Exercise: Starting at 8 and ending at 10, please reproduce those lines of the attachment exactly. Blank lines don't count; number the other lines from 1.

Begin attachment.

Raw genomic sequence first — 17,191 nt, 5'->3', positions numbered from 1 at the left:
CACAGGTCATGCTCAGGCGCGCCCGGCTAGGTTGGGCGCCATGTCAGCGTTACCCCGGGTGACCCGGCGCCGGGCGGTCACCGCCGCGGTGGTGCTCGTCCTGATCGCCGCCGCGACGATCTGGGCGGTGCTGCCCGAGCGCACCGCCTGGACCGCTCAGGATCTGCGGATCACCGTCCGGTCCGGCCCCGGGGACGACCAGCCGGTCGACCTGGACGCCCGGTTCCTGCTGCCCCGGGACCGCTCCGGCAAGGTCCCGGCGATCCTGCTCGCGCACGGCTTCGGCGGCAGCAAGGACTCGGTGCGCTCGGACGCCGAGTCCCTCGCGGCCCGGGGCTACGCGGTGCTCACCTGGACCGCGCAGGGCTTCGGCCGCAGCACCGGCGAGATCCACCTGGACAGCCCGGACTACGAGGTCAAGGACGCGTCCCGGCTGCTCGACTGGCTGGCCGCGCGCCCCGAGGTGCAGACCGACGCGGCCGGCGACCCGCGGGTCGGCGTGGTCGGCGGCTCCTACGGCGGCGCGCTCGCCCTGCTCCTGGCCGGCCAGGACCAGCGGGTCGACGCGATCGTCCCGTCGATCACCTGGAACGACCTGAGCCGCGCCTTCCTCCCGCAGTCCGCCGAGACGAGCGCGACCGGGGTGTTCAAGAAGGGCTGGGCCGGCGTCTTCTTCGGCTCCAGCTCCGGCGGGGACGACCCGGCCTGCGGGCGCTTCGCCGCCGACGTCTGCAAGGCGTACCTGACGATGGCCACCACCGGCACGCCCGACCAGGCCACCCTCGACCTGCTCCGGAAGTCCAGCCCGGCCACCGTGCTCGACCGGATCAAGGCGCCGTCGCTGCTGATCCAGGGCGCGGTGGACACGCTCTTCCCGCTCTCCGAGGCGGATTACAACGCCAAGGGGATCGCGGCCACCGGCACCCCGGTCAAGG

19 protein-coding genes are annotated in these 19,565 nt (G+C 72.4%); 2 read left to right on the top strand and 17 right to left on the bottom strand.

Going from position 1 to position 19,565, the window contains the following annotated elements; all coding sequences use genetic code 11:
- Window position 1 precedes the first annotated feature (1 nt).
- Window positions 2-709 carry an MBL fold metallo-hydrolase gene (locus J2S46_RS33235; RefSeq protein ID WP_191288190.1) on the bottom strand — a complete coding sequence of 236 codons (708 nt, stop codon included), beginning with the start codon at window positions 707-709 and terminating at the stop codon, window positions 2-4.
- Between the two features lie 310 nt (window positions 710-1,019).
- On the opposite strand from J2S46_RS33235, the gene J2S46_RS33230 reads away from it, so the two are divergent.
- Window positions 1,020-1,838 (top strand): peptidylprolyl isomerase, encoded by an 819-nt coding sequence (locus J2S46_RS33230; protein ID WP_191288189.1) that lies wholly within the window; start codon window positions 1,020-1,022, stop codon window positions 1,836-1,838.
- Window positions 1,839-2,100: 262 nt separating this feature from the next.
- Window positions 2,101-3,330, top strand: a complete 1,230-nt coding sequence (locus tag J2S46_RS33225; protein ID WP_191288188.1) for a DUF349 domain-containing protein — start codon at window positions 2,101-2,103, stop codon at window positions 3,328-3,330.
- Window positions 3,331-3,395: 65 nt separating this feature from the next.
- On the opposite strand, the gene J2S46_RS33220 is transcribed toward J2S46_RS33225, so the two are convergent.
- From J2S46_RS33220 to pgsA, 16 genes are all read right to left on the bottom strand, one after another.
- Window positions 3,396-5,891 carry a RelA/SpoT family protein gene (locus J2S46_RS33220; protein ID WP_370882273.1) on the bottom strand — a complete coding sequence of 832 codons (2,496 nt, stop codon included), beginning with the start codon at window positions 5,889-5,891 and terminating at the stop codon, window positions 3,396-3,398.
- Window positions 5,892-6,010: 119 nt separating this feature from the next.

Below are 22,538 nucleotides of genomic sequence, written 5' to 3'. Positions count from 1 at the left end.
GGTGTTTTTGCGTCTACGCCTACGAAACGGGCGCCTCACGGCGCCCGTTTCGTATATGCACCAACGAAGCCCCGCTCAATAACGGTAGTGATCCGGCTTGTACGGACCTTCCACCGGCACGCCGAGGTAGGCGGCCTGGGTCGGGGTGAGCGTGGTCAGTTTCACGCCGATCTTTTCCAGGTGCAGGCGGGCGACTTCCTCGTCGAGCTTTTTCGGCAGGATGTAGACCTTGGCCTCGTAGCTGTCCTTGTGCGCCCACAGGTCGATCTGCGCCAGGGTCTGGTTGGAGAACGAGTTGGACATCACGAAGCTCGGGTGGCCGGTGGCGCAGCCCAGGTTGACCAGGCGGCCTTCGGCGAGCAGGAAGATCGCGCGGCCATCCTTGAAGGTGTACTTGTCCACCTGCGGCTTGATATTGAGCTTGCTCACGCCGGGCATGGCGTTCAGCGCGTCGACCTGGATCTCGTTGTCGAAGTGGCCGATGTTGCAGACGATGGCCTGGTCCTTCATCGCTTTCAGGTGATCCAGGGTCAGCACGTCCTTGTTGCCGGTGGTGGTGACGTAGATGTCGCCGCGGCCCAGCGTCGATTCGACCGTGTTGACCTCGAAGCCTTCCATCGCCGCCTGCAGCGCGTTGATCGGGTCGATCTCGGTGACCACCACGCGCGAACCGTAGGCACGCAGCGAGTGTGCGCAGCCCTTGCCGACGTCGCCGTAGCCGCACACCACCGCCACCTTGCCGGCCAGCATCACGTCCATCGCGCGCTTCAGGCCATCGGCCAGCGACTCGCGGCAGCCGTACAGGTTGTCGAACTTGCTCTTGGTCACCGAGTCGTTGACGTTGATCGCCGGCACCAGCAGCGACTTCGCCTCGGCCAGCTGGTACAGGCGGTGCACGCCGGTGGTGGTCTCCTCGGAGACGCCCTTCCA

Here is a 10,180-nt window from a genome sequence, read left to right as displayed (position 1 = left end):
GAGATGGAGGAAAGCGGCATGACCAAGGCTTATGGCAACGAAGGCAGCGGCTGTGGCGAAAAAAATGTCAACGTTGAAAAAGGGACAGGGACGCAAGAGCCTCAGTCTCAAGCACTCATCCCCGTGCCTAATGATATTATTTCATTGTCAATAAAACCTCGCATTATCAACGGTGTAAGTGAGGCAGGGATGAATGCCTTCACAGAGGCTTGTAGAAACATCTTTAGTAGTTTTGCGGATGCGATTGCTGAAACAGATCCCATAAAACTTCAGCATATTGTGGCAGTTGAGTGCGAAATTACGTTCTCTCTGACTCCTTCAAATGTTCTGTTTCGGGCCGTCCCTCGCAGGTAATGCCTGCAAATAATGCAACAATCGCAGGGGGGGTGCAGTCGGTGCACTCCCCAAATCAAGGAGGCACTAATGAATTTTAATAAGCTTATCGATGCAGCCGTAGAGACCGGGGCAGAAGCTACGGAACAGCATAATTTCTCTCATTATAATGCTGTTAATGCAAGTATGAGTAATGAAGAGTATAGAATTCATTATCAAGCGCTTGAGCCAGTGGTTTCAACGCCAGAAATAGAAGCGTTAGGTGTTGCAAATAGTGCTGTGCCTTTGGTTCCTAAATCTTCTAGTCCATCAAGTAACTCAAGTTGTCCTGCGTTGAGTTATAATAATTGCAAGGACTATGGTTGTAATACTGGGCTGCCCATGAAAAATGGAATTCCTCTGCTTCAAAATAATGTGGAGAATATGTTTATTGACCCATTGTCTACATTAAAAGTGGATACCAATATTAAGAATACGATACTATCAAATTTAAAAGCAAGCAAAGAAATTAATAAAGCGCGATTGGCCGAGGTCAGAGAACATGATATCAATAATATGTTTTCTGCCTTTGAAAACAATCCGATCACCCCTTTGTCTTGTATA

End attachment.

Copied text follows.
- On the opposite strand from J2S46_RS33235, the gene J2S46_RS33230 reads away from it, so the two are divergent.
- Window positions 1,020-1,838 (top strand): peptidylprolyl isomerase, encoded by an 819-nt coding sequence (locus J2S46_RS33230; protein ID WP_191288189.1) that lies wholly within the window; start codon window positions 1,020-1,022, stop codon window positions 1,836-1,838.
- Window positions 1,839-2,100: 262 nt separating this feature from the next.